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[security-alerts] FW: [VulnWatch] EEYE: Windows Vista CSRSS Dangling Process Pointer Privilege Escalation

> -----Original Message-----
> From: eEye Advisories [mailto:Advisories@xxxxxxxx] 
> Sent: Tuesday, April 10, 2007 9:58 PM
> To: vulnwatch@xxxxxxxxxxxxx
> Subject: [VulnWatch] EEYE: Windows Vista CSRSS Dangling 
> Process Pointer Privilege Escalation
> Windows Vista CSRSS Dangling Process Pointer Privilege Escalation
> Release Date:
> April 10, 2007
> Date Reported:
> January 19, 2007
> Severity:
> Medium (Local Privilege Escalation to SYSTEM)
> Vendor:
> Microsoft
> Systems Affected:
> Windows Vista
> Overview:
> eEye Digital Security has discovered a local privilege escalation
> vulnerability in Windows Vista that allows a program executing without
> privileges to fully compromise an affected system.  A 
> malicious user or
> malware program could exploit this vulnerability to execute arbitrary
> code with SYSTEM privileges within the CSRSS process, permitting the
> bypass of Vista's vaunted user privilege limitations and administrator
> approval mode.
> By establishing and closing multiple connections to CSRSS's "ApiPort",
> an application may cause a private data structure within CSRSS that
> describes its process to be used after it has been freed, creating an
> exploitable "dangling pointer" condition.  This vulnerability is
> entirely separate from the CSRSS NtRaiseHardError message box flaw
> publicly disclosed in December 2006, although both affect code within
> the CSRSS process.
> It is interesting to note that this vulnerability only affects Windows
> Vista, due to new, flawed code added to CSRSRV.DLL in support of
> functionality introduced in Vista.
> Technical Details:
> Starting with Windows Vista, an extended form of Local Procedure Call
> (LPC) known as Advanced Local Procedure Call (ALPC) is used 
> in place of
> legacy LPC for communicating with CSRSS.  Each new process establishes
> an ALPC connection to the "ApiPort" of its session's CSRSS
> ("\Windows\ApiPort" or "\Sessions\<sessionid>\Windows\ApiPort"), which
> it uses to communicate various events and requests.
> As part of its duties, CSRSS maintains an internal 
> doubly-linked list of
> structures corresponding to the processes in the session it serves.
> With the introduction of ALPC, CSRSS can associate an ALPC connection
> with the process structure corresponding to the calling process, by
> using a pointer field within the connection's context 
> attribute.  (Prior
> to this capability, CSRSS looked up the process structure according to
> the caller's PID.)
> Unfortunately, there are multiple places within CSRSS where it is
> wrongly assumed that a process will only make one "ApiPort" 
> connection;
> perhaps the worst is CSRSRV.DLL!CsrApiRequestThread, which 
> extracts and
> uses the process structure pointer from a connection's context
> attribute.  Each process structure contains a reference count which is
> not incremented when a new ALPC connection is established (the initial
> count allows for one connection), but may be decremented when a
> connection is closed.  As a result, it is possible to 
> establish multiple
> "ApiPort" connections, then destroy the client's process structure by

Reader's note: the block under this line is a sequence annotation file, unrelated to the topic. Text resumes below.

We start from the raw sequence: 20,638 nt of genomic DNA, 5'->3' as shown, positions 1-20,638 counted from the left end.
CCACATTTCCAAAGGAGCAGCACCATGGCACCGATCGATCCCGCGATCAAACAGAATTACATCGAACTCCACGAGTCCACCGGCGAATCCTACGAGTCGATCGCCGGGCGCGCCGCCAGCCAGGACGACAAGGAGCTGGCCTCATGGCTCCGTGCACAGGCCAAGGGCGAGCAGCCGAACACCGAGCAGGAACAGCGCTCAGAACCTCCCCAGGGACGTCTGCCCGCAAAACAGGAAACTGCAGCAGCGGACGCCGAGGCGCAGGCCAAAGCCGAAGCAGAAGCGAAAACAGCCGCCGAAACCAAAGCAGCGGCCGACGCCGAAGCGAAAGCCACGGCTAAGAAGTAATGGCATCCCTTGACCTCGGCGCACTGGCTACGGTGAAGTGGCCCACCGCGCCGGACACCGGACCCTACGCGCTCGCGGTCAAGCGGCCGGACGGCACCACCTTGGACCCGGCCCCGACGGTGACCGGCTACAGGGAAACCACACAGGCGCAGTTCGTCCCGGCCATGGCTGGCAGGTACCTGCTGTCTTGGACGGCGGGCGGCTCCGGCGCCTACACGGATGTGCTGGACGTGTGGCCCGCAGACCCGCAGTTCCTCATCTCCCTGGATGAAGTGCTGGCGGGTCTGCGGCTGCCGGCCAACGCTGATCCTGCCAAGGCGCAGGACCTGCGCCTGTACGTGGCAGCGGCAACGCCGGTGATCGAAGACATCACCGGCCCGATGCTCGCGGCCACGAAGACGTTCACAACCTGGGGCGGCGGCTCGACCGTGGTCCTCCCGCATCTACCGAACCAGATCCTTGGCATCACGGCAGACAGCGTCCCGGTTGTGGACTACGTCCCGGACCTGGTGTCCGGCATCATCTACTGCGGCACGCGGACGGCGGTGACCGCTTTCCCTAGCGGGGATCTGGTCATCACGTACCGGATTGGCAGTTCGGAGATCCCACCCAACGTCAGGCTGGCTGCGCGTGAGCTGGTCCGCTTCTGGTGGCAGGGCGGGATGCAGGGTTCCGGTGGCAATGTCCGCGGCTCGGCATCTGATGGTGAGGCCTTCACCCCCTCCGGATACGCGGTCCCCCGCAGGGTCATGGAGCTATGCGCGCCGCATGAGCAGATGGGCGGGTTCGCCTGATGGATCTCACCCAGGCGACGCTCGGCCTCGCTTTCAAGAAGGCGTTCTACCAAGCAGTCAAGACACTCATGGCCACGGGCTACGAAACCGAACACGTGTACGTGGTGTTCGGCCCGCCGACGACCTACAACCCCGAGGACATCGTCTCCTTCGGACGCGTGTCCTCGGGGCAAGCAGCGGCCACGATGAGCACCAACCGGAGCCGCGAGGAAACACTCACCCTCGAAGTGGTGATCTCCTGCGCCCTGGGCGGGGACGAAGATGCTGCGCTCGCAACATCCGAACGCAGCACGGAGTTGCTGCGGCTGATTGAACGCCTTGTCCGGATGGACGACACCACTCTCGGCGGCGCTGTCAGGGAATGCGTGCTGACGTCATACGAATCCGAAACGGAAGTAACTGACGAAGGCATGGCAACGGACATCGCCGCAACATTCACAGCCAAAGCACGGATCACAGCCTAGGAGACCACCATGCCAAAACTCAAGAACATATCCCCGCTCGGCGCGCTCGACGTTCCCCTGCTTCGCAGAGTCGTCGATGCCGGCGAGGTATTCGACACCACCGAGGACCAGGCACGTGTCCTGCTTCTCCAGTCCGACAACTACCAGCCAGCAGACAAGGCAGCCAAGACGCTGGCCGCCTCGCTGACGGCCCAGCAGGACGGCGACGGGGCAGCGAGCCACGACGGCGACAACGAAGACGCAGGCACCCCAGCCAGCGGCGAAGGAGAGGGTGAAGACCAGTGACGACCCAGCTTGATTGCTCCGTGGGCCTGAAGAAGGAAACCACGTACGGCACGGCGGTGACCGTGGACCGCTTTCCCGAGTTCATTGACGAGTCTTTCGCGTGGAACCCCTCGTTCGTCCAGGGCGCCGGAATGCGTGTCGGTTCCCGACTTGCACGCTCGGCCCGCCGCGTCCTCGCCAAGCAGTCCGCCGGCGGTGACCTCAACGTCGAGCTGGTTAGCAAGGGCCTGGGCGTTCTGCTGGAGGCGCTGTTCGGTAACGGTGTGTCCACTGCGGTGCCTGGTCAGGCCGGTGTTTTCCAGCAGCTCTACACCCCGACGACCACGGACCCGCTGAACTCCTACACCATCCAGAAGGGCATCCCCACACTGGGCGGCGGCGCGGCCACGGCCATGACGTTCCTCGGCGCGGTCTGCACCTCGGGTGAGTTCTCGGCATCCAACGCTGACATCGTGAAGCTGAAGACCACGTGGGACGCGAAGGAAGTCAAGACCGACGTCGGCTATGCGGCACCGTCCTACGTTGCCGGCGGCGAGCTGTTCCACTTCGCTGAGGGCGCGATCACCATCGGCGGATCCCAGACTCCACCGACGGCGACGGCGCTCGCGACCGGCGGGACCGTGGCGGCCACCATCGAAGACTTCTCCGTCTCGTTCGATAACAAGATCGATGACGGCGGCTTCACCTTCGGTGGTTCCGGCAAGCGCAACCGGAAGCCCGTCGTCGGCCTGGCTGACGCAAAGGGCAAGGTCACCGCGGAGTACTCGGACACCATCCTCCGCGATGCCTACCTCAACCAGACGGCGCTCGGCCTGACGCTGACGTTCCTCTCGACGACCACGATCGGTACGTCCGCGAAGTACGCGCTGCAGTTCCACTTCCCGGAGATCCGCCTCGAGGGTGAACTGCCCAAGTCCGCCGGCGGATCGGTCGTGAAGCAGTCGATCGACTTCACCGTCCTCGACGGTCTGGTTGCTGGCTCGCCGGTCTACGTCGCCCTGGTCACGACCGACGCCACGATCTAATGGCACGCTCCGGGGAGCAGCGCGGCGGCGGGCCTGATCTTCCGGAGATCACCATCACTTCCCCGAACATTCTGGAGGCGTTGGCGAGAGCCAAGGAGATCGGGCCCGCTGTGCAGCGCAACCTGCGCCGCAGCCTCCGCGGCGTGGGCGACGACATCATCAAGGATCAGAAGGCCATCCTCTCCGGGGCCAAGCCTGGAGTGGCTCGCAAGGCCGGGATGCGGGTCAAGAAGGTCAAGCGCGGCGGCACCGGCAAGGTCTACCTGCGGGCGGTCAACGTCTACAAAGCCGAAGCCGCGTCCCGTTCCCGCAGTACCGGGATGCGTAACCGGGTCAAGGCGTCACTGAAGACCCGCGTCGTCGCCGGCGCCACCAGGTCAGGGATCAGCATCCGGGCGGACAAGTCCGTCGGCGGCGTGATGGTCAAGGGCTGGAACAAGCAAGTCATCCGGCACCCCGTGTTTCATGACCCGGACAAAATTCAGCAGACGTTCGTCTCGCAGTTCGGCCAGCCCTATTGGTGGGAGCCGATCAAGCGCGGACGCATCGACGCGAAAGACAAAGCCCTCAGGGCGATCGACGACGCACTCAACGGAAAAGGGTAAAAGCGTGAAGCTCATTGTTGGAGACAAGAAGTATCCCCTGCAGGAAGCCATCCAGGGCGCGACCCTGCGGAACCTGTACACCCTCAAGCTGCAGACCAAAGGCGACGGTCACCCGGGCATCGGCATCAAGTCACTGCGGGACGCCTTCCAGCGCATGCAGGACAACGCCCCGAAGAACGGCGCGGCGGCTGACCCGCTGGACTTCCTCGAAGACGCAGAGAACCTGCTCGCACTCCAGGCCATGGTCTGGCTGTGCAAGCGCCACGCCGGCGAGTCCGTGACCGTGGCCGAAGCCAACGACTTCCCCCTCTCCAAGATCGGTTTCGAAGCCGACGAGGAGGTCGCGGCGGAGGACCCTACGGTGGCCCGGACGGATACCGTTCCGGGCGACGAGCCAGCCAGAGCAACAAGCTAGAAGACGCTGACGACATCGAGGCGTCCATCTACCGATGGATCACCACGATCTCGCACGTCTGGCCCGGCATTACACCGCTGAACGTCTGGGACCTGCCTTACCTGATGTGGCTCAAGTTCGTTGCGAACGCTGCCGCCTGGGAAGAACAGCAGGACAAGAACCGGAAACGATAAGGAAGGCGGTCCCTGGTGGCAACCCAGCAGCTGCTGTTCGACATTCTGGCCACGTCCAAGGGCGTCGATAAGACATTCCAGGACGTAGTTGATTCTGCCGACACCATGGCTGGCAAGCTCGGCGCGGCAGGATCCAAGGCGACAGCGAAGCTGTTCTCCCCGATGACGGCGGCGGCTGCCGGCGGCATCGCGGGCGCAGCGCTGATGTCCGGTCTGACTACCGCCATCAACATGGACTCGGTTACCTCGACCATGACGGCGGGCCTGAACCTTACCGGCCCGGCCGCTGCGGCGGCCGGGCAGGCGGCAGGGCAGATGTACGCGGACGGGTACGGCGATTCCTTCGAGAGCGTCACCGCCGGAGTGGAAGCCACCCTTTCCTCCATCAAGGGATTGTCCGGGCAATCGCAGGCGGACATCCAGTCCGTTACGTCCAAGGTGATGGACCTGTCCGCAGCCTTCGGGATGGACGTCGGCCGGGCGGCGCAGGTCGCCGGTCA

> closing the first connection, and finally, close or otherwise generate
> activity on the second connection to cause the defunct 
> process structure
> pointer to be improperly reused.
> This oversight allows an attacker to act upon memory that 
> either is free
> or has since been reallocated for another purpose.  With 
> enough careful
> crafting, an attacker may free the process structure by closing the
> first connection (NTDLL.DLL!CsrPortHandle is not protected on Vista),
> replace the heap memory formerly occupied by the process 
> structure with
> arbitrary data, and then cause this arbitrary data to be dereferenced
> and destroyed like a process structure, by closing the second
> connection.  (This is not to suggest that an exploit will 
> only open two
> connections, however, as a close message may not be generated for the
> second connection unless a third connection also exists.)
> Once this sequence completes, execution within CSRSS may be 
> diverted to
> an attacker-supplied function pointer.
> Protection:
> Retina - Network Security Scanner has been updated to identify this
> vulnerability.
> Vendor Status:
> Microsoft has released a patch for this vulnerability. The patch is
> available at:
> http://www.microsoft.com/technet/security/bulletin/MS07-021.mspx
> Credit:
> Derek Soeder
> Related Links:
> eEye Research - http://research.eeye.com
> Retina - Network Security Scanner - Free Trial:
> http://www.eeye.com/html/products/retina/download/index.html
> Blink - Unified Client Security Personal - Free For Personal 
> Use For One
> Year:
> http://www.eeye.com/html/products/blink/personal/download/index.html
> Blink - Unified Client Security Professional - Free Trial:
> http://www.eeye.com/html/products/blink/download/index.html
> Blink - Unified Client Security Neighborhood Watch - Free For Personal
> Use:
> http://www.eeye.com/html/products/blink/neighborhoodwatch/index.html
> Greetings:
> "At the end of six leagues the darkness was thick and there was no
> light, he could see nothing ahead and nothing behind him."
> Copyright (c) 1998-2007 eEye Digital Security Permission is hereby
> granted for the redistribution of this alert electronically.  
> It is not
> to be edited in any way without express consent of eEye.  If 
> you wish to
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> excluding electronic medium, please email alert@xxxxxxxx for 
> permission.
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